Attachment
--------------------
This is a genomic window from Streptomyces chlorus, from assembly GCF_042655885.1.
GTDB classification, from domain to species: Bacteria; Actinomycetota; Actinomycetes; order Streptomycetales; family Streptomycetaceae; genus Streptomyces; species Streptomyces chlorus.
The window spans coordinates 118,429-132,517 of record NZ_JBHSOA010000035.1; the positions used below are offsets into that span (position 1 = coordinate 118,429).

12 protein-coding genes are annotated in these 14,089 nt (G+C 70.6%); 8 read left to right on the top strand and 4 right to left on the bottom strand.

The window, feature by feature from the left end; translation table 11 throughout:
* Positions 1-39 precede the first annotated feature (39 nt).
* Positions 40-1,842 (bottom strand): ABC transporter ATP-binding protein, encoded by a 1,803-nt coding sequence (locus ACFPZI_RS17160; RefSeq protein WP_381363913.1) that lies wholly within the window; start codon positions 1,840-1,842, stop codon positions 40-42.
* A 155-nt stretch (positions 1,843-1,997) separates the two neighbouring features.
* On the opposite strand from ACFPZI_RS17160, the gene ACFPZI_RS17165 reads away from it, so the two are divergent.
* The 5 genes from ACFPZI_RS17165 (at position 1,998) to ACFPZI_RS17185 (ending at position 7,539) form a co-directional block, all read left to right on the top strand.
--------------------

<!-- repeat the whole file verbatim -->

This is a genomic window from Streptomyces chlorus, from assembly GCF_042655885.1.
GTDB classification, from domain to species: Bacteria; Actinomycetota; Actinomycetes; order Streptomycetales; family Streptomycetaceae; genus Streptomyces; species Streptomyces chlorus.
The window spans coordinates 118,429-132,517 of record NZ_JBHSOA010000035.1; the positions used below are offsets into that span (position 1 = coordinate 118,429).

12 protein-coding genes are annotated in these 14,089 nt (G+C 70.6%); 8 read left to right on the top strand and 4 right to left on the bottom strand.

The window, feature by feature from the left end; translation table 11 throughout:
* Positions 1-39 precede the first annotated feature (39 nt).
* Positions 40-1,842 (bottom strand): ABC transporter ATP-binding protein, encoded by a 1,803-nt coding sequence (locus ACFPZI_RS17160; RefSeq protein WP_381363913.1) that lies wholly within the window; start codon positions 1,840-1,842, stop codon positions 40-42.
* A 155-nt stretch (positions 1,843-1,997) separates the two neighbouring features.
* On the opposite strand from ACFPZI_RS17160, the gene ACFPZI_RS17165 reads away from it, so the two are divergent.
* The 5 genes from ACFPZI_RS17165 (at position 1,998) to ACFPZI_RS17185 (ending at position 7,539) form a co-directional block, all read left to right on the top strand.